Wappinger, NY

          SDC member since 1968
          Studebaker enthusiast much longer

          Comment


          • #6
            Here is the link to a source for new decals:
            http://www.studeparts.com.au/decals.pdf

            Comment


            • #7
              Thanks Bob and Gary. As it stands now, the car is getting inspected for a bonded Arizona Title before I do a single thing to the car to start the long process of restoration. I am sure that there will be an answer for me from a vendor. Bob , how did you get such great pictures? Any attempt to shoot a photo just bring back glare and you cannot see much.

              Bob Miles
              Tucson AZ

              Comment


              • #8
                Originally posted by 6hk71400 View Post
                Thanks Bob and Gary. As it stands now, the car is getting inspected for a bonded Arizona Title before I do a single thing to the car to start the long process of restoration. I am sure that there will be an answer for me from a vendor. Bob, how did you get such great pictures? Any attempt to shoot a photo just bring back glare and you cannot see much.

                Bob Miles Tucson AZ
                I'm hardly much of a photographer, Bob, but simply de-activating the flash and forcing the camera to use existing light is what does it. Unless it is really dark outside, most cameras nowadays (mine is a Fujifilm, at least 12 years old) can open their aperture enough to get a good natural-light photograph like that without having to hold it real steady for a second or so.

                (However, sometimes you must use flash, as I did when photographing the 1963 Heavy-Duty sedan Police Car for the report on it posted last week.) BP
                We've got to quit saying, "How stupid can you be?" Too many people are taking it as a challenge.

                Ayn Rand:
                "You can avoid reality, but you cannot avoid the consequences of avoiding reality."

                G. K. Chesterton: This triangle of truisms, of father, mother, and child, cannot be destroyed; it can only destroy those civilizations which disregard it.

                Comment


                • #9
                  Got a picture sent to me after the inspector left. Now the problem/fun starts. Not to be racist but my friend who was there with the inspector mentioned that English was not her first language and he was trying to tell her it was a 1 on the plate. She insisted the second number on the data Vin plate was an I not a one. Gary tried to talk to her but she insisted on the inspection report the serial number was 7I65372 and not 7165372. My buddy Gary and I are going down to the title place (third party in AZ to apply for bonded title) to try to reason with the other personnel at the title service company. I am taking my copy of Bill Cannon/Fred Fox Studebaker: The Complete Story and show the serial number range in the back of the book and hope that will work.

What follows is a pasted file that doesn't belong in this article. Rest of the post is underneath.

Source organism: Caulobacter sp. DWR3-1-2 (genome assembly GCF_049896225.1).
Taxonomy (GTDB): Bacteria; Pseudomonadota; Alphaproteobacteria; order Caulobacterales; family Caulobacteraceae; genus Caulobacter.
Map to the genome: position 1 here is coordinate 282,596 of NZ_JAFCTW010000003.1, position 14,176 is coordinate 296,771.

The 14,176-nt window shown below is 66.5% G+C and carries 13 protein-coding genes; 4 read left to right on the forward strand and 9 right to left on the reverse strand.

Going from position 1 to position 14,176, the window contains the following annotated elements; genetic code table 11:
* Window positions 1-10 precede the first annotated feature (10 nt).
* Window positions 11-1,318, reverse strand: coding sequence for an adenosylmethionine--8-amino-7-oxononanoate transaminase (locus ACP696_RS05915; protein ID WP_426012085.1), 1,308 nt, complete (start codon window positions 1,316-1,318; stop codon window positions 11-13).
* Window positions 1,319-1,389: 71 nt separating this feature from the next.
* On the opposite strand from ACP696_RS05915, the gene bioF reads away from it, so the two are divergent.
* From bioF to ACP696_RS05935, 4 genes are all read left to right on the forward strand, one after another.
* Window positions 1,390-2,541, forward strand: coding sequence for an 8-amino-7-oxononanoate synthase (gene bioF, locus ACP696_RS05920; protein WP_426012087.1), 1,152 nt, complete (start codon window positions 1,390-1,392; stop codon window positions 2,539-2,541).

Otherwise.....well I don't want to think about that.

                  Bob Miles
                  Tucson AZ

                  Comment


                  • #10
                    Good for you I would do the same thing. Hopefully you can prove to anyone with a Studebaker Parts Catalog Serial Numbering breakdown Page, that Studebakers were NUMBERED!

                    There was no attempt to use modern coding using Alpha/Numerics at all on most Vintage Cars. This is the Part that the too young, "Foreigner" does not understand.
                    StudeRich
                    Second Generation Stude Driver,
                    Proud '54 Starliner Owner

                    Comment


                    • #11
                      Perhaps a few pictures of the plate and owners registration/pink slips (in the same picture) showing the NUMERICAL designation would be helpful to convince the naive. Frankly I was confused myself until those here informed me that I's were 1's and b's were 6's etc.
                      '64 Lark Type, powered by '85 Corvette L-98 (carburetor), 700R4, - CASO to the Max.

                      Comment